Skip to main content

Poor Ronald

Ronald was a lucky lad. When he was four his parents perished in a hot air balloon incident at the Hattiesburg fair. Now wait, that's not the lucky part. Ronald survived the balloon blast because he was on the ground with his Aunt Flo and Uncle Joe Bob. Flo and Joe Bob had no children of their own and so took it upon themselves to raise Ronald as their own. Ronald may have been an only child but he certainly didn't suffer from a lack of love and affection.

Flo and Joe Bob showered Ronald with love and he felt warm and protected throughout his time with them, Yes, that's right, he only spent a certain amount of time with them. Then they too were gone and Ronald was alone.

It happened in the summer of 1976. Flo and Joe Bob planned a camping vacation in Canada's Algonquin Park, miles from Hattiesburg. They packed up the Subaru on a Monday morning and headed north. Ronald, in the back seat, could barely contain himself. When they arrived, the campers decided to unpack and then play a little game of hide-and-go-seek. Ronald was it. He leaned against a tree, close his eyes and counted to one hundred.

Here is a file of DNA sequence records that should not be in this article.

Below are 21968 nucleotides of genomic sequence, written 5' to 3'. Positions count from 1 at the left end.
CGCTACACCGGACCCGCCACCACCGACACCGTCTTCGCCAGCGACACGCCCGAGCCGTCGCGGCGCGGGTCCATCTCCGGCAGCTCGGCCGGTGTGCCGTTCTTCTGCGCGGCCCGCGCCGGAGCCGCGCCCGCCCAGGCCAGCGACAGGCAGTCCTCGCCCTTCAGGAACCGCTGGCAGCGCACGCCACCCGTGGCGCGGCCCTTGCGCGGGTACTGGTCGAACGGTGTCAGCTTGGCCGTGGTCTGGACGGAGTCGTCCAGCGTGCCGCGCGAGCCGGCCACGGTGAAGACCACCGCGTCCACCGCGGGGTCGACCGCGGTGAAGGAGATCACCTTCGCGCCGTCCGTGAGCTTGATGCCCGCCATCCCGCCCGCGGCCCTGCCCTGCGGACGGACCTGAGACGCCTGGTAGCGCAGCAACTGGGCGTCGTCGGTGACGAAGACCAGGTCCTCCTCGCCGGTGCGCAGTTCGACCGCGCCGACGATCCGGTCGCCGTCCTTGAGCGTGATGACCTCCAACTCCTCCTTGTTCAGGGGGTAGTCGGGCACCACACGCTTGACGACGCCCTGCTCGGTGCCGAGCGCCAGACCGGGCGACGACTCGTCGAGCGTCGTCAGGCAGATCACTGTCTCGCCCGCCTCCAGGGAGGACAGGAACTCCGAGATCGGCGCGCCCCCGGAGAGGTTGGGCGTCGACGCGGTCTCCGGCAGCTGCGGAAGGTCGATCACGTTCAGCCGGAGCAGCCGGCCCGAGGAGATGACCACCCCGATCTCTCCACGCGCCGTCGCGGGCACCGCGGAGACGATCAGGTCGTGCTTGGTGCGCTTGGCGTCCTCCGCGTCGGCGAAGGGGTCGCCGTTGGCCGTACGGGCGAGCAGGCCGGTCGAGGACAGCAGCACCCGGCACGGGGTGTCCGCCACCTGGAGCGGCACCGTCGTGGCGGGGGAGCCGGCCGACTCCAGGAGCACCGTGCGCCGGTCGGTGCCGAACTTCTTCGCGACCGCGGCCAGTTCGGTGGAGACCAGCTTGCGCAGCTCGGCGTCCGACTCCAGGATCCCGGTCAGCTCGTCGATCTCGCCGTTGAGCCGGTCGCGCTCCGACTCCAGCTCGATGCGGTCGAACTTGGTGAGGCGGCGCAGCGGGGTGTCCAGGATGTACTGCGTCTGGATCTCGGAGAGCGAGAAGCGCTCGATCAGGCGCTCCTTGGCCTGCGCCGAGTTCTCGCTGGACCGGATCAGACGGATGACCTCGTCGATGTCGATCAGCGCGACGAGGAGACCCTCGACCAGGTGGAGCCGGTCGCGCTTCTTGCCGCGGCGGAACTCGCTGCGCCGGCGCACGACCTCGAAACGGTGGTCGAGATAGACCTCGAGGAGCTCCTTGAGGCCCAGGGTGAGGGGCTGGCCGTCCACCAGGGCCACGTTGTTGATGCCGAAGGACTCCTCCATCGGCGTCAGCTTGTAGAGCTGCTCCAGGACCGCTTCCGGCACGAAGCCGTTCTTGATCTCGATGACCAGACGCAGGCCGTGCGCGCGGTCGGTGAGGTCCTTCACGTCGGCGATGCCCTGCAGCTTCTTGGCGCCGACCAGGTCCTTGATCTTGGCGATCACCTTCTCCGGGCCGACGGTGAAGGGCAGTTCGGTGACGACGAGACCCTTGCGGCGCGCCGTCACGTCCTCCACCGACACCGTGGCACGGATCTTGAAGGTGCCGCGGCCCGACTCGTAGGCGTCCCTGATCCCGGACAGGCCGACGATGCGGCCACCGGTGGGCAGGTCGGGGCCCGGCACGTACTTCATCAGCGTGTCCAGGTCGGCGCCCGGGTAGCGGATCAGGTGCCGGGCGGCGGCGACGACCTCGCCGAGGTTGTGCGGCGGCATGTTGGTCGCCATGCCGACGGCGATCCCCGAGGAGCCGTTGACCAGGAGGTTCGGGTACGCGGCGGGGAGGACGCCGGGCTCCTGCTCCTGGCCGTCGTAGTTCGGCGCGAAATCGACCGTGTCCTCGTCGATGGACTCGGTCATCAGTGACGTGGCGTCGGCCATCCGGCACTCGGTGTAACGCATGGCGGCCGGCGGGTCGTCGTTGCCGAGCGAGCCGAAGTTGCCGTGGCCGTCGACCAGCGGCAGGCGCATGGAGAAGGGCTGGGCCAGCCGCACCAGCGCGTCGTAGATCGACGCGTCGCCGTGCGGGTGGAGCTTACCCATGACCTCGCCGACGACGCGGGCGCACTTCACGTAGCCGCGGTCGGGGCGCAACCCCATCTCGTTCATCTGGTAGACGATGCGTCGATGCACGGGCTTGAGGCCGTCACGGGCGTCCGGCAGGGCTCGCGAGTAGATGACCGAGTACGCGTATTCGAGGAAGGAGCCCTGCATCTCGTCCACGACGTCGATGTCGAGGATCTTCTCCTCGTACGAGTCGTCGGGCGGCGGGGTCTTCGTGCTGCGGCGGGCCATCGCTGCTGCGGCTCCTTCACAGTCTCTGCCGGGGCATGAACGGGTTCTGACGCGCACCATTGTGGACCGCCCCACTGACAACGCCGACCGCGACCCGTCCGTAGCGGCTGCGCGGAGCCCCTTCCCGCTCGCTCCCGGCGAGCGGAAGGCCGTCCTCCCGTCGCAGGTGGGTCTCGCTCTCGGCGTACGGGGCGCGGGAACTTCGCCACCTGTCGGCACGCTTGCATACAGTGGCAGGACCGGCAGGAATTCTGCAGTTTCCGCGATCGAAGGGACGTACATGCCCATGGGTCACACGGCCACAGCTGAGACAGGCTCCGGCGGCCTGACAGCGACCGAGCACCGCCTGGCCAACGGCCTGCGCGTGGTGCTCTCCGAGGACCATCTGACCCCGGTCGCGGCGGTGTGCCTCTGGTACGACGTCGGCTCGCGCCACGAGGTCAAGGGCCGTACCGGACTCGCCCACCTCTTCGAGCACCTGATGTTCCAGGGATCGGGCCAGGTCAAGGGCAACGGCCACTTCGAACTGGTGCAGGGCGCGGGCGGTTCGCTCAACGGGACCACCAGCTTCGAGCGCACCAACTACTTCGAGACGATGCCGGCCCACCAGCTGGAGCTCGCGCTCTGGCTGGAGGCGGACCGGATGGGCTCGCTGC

And that was the last that Ronald saw of Flo and Joe Bob. He cried their names but it was no good. It looked like he was the only surviving member of their little camping party. Bad enough some years before he had lost his mom and dad to tragedy. Now he had to refer to Joe Bob as his ext-uncle and Flo as his ext-aunt.

The prompt for Two Word Tuesday this week is extant/surviving. As ever we've had a little fun with the clues.


ReformingGeek said…
G-R-O-A......OUCH! I think I pulled something.
Cheryl said…
Oof! I'm having a hard time believing you say ant instead of aunt. Say it ain't so!
Paula Wooters said…
Glad I survived that one!

Popular posts from this blog

Times Are So Tough...

Merci Amy

Paroxysm Paradox

The weather was unseasonably warm for October. The sun set around 6:30 but the daylight hours were quite enjoyable. So thought Richard, as he set out for his daily walk in the woods. He marvelled at the turning leaves which exhibited an explosion of colour more significant with each passing day.

But Richard knew the turning leaves would soon start to fall. And the trees would soon be bare with no leaves at all. And then the snow would fly and fall from the trees as the leaves had before it.

Richard couldn't help but think of the sudden change to come as a seizure of sorts. And he wasn't looking forward to it. After all, who would welcome a seizure, he thought, as he rolled uncontrollably among the leaves.

This week paroxysm/seizure was the prompt at Two Word Tuesday.